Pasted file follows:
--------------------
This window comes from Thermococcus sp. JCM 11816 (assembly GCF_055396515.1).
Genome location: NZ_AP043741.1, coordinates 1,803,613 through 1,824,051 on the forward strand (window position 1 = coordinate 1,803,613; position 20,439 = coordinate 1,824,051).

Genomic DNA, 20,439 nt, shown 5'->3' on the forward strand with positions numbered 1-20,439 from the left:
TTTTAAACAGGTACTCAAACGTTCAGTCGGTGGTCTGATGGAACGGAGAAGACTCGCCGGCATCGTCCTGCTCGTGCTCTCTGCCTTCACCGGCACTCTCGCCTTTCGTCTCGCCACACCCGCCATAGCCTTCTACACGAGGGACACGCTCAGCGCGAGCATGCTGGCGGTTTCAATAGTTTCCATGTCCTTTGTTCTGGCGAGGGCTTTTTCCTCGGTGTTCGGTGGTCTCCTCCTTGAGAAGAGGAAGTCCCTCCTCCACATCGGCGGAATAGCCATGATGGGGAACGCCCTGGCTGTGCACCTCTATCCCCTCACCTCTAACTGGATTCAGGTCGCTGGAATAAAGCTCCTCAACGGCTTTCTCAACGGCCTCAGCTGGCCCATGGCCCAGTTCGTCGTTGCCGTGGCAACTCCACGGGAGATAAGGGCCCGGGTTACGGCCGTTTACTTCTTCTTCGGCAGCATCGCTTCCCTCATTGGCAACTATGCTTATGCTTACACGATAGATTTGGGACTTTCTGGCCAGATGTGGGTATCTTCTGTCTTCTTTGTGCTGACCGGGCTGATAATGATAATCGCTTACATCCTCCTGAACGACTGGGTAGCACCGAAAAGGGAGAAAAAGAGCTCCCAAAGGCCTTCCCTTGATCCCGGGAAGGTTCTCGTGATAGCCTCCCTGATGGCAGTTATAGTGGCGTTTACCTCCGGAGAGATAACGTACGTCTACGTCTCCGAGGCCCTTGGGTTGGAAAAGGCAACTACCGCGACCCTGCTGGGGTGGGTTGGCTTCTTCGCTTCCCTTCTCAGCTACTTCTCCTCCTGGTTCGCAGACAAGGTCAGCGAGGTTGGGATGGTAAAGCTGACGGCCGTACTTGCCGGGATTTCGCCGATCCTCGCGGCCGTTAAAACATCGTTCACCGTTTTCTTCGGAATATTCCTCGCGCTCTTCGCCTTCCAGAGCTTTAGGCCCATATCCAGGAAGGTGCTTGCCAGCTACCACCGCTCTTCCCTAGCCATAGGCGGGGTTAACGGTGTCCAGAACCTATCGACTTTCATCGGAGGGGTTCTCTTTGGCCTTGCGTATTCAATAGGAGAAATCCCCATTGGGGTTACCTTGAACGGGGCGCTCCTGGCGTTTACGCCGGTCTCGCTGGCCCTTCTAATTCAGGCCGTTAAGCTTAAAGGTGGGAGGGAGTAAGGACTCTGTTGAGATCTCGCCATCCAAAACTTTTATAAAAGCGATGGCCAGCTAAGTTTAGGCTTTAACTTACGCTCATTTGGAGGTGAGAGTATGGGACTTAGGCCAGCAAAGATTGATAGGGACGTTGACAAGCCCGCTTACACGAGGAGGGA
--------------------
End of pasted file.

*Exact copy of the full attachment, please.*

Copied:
This window comes from Thermococcus sp. JCM 11816 (assembly GCF_055396515.1).
Genome location: NZ_AP043741.1, coordinates 1,803,613 through 1,824,051 on the forward strand (window position 1 = coordinate 1,803,613; position 20,439 = coordinate 1,824,051).

Genomic DNA, 20,439 nt, shown 5'->3' on the forward strand with positions numbered 1-20,439 from the left:
TTTTAAACAGGTACTCAAACGTTCAGTCGGTGGTCTGATGGAACGGAGAAGACTCGCCGGCATCGTCCTGCTCGTGCTCTCTGCCTTCACCGGCACTCTCGCCTTTCGTCTCGCCACACCCGCCATAGCCTTCTACACGAGGGACACGCTCAGCGCGAGCATGCTGGCGGTTTCAATAGTTTCCATGTCCTTTGTTCTGGCGAGGGCTTTTTCCTCGGTGTTCGGTGGTCTCCTCCTTGAGAAGAGGAAGTCCCTCCTCCACATCGGCGGAATAGCCATGATGGGGAACGCCCTGGCTGTGCACCTCTATCCCCTCACCTCTAACTGGATTCAGGTCGCTGGAATAAAGCTCCTCAACGGCTTTCTCAACGGCCTCAGCTGGCCCATGGCCCAGTTCGTCGTTGCCGTGGCAACTCCACGGGAGATAAGGGCCCGGGTTACGGCCGTTTACTTCTTCTTCGGCAGCATCGCTTCCCTCATTGGCAACTATGCTTATGCTTACACGATAGATTTGGGACTTTCTGGCCAGATGTGGGTATCTTCTGTCTTCTTTGTGCTGACCGGGCTGATAATGATAATCGCTTACATCCTCCTGAACGACTGGGTAGCACCGAAAAGGGAGAAAAAGAGCTCCCAAAGGCCTTCCCTTGATCCCGGGAAGGTTCTCGTGATAGCCTCCCTGATGGCAGTTATAGTGGCGTTTACCTCCGGAGAGATAACGTACGTCTACGTCTCCGAGGCCCTTGGGTTGGAAAAGGCAACTACCGCGACCCTGCTGGGGTGGGTTGGCTTCTTCGCTTCCCTTCTCAGCTACTTCTCCTCCTGGTTCGCAGACAAGGTCAGCGAGGTTGGGATGGTAAAGCTGACGGCCGTACTTGCCGGGATTTCGCCGATCCTCGCGGCCGTTAAAACATCGTTCACCGTTTTCTTCGGAATATTCCTCGCGCTCTTCGCCTTCCAGAGCTTTAGGCCCATATCCAGGAAGGTGCTTGCCAGCTACCACCGCTCTTCCCTAGCCATAGGCGGGGTTAACGGTGTCCAGAACCTATCGACTTTCATCGGAGGGGTTCTCTTTGGCCTTGCGTATTCAATAGGAGAAATCCCCATTGGGGTTACCTTGAACGGGGCGCTCCTGGCGTTTACGCCGGTCTCGCTGGCCCTTCTAATTCAGGCCGTTAAGCTTAAAGGTGGGAGGGAGTAAGGACTCTGTTGAGATCTCGCCATCCAAAACTTTTATAAAAGCGATGGCCAGCTAAGTTTAGGCTTTAACTTACGCTCATTTGGAGGTGAGAGTATGGGACTTAGGCCAGCAAAGATTGATAGGGACGTTGACAAGCCCGCTTACACGAGGAGGGA